Aurora businessman known for Snow White art on WWII bombers dies at 95
By Denise Crosby firstname.lastname@example.org October 9, 2012 10:24AM
Crew Chief Amos Nicholson paints the Disney character "Dopey" of one of the B-24 aircraft as part of the 343rd Bomb Squadron stationed in Kabrit, Libya and North Africa.
Visitation for Amos Everett Nicholson will be from 4 to 8 p.m. Thursday at The Daleiden Mortuary, 220 N. Lake St., Aurora. The funeral will be private.
Updated: November 11, 2012 6:16AM
I’ve had the honor of meeting — and telling the remarkable stories of — many World War II vets in my 20 years as a journalist here in the Fox Valley. But Amos Nicholson, who died Saturday at age 95, was extra special to me.
That’s because we spent so much time together this year writing the book this lifelong Aurora man wanted fervently to see published. I first learned about this goal after interviewing him for a column around the 60th anniversary of Pearl Harbor. He’d already had a local author lined up, but the project eventually fell through, and he’d pretty much given up hope his story would be told.
“I got the perfect name for it,” he told me as we discussed the book he’d envisioned for so long; “Snow White goes to War.”
Perfect, indeed. That’s because Master Sgt. Amos “Nick” Nicholson not only rose to the level of crew chief for the hulking B-24 “Liberators” that played such an integral part in the war’s North African theater, but he also painted the iconic Snow White and the Seven Dwarfs series of nose art on the 343rd Squadron of the 98th Bomb Group of the Army Air Corps.
The 98th Bomb Group, including some of the bombers that featured his Disney handiwork, took part in the famed low-level Ploesti raid over Hitler’s Romanian oil fields that historians consider a turning point in the war.
Amos, who had long dreamed of being a pilot until a recruitment test declared he was color blind, was to join the crew as a flight engineer for that historic Aug. 1, 1943, mission.
At the last minute, however, orders came down for him to stay on the ground because his services as a mechanic were too vital. Many planes were lost in that raid, including some of his Snow White planes and the bomber he would have crewed had fate not intervened. Among the treasure trove of war mementos and correspondence he shared with me, were letters he received from the family of Clarence Gooden, the young pilot who was killed.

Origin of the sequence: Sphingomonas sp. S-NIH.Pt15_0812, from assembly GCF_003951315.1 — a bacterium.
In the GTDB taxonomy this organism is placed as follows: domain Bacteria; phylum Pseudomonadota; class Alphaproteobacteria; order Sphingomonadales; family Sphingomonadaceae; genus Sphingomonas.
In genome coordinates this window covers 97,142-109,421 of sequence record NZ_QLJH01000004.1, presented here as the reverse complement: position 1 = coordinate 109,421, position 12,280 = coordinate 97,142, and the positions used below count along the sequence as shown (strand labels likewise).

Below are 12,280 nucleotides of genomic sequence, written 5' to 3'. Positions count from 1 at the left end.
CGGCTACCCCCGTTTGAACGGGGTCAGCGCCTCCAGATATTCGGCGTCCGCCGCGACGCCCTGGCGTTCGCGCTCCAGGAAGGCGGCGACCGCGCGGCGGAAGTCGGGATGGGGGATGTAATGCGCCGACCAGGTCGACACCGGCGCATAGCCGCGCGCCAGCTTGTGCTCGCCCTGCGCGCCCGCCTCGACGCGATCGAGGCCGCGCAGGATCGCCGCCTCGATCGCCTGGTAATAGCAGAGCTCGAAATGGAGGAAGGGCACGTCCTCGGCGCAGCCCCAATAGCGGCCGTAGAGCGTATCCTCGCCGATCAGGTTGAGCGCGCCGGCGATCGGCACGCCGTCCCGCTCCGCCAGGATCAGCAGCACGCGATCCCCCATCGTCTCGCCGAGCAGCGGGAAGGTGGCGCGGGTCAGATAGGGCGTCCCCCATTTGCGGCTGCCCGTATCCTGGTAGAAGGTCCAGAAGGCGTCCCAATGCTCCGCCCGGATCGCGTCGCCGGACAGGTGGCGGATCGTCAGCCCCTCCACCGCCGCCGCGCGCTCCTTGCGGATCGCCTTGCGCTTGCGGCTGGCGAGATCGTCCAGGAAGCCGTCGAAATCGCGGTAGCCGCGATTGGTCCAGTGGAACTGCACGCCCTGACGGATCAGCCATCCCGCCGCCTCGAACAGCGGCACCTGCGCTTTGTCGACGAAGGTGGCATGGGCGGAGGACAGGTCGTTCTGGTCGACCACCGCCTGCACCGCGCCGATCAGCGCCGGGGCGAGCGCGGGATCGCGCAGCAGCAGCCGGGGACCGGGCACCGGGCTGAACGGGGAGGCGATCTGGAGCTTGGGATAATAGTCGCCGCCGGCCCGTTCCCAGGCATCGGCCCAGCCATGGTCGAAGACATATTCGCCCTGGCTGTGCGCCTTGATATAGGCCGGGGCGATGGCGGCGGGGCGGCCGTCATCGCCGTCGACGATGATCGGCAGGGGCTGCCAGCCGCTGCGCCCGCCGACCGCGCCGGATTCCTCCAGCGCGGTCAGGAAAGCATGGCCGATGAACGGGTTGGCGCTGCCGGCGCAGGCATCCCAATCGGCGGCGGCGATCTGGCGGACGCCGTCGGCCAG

After the war Amos returned to Aurora, married Rita, his East Aurora High School sweetheart, and continued the career he’d started with his father in the painting and decorating business. He spent two years in Japan during the Korean War — eye testing then revealed he had perfect vision — on flight and ground crews.
Always active and fit, Amos took tremendous pride in the fact he could still wear his Army Air Corps uniform. He worked at Nicholson Painting until well into his 80s. And a couple years ago, The Beacon-News ran a front page photo of him, at age 93, skydiving from a plane with his son Kent and grandson Adam.
“Flying .... there’s no other feeling like it in the world,” he would tell me many times, always with a smile, always with a twinkle in his eyes.
To say this tall, slender man led a full life would be an understatement. And the more time I spent with Amos, the more I grew to appreciate not only his skills as a mechanic and artist, but the pride he felt as he looked back on those years in the deserts of Egypt and Libya. You could sense that pride when he was interviewed in 2008 after taking part in the Honor Flight trip to the World War II Memorial in Washington, D.C. You could sense it when he recounted with such enthusiasm the presentations he gave to high school students and others in the community.
“Young people need to understand how important this part of history is,” he would say, frustration at times spilling over his words.
Amos wanted “Snow White” written not only to bring attention to the nose art on World War II aircraft, but to make sure the world understood the vital and what he described as “untold role” of the aircraft mechanics. He, more than most of us, respected the bravery of the flight crews who climbed aboard those Liberators with a gut full of bombs. But he also fully understood the efforts it took for the “Desert Rats” to keep those war birds in the sky while living in an often unforgiving alien environment.
Like so many of these old veterans, Amos Nicholson had a special story to tell. I’m glad I got to hear so much of it.
His brush with history was profound.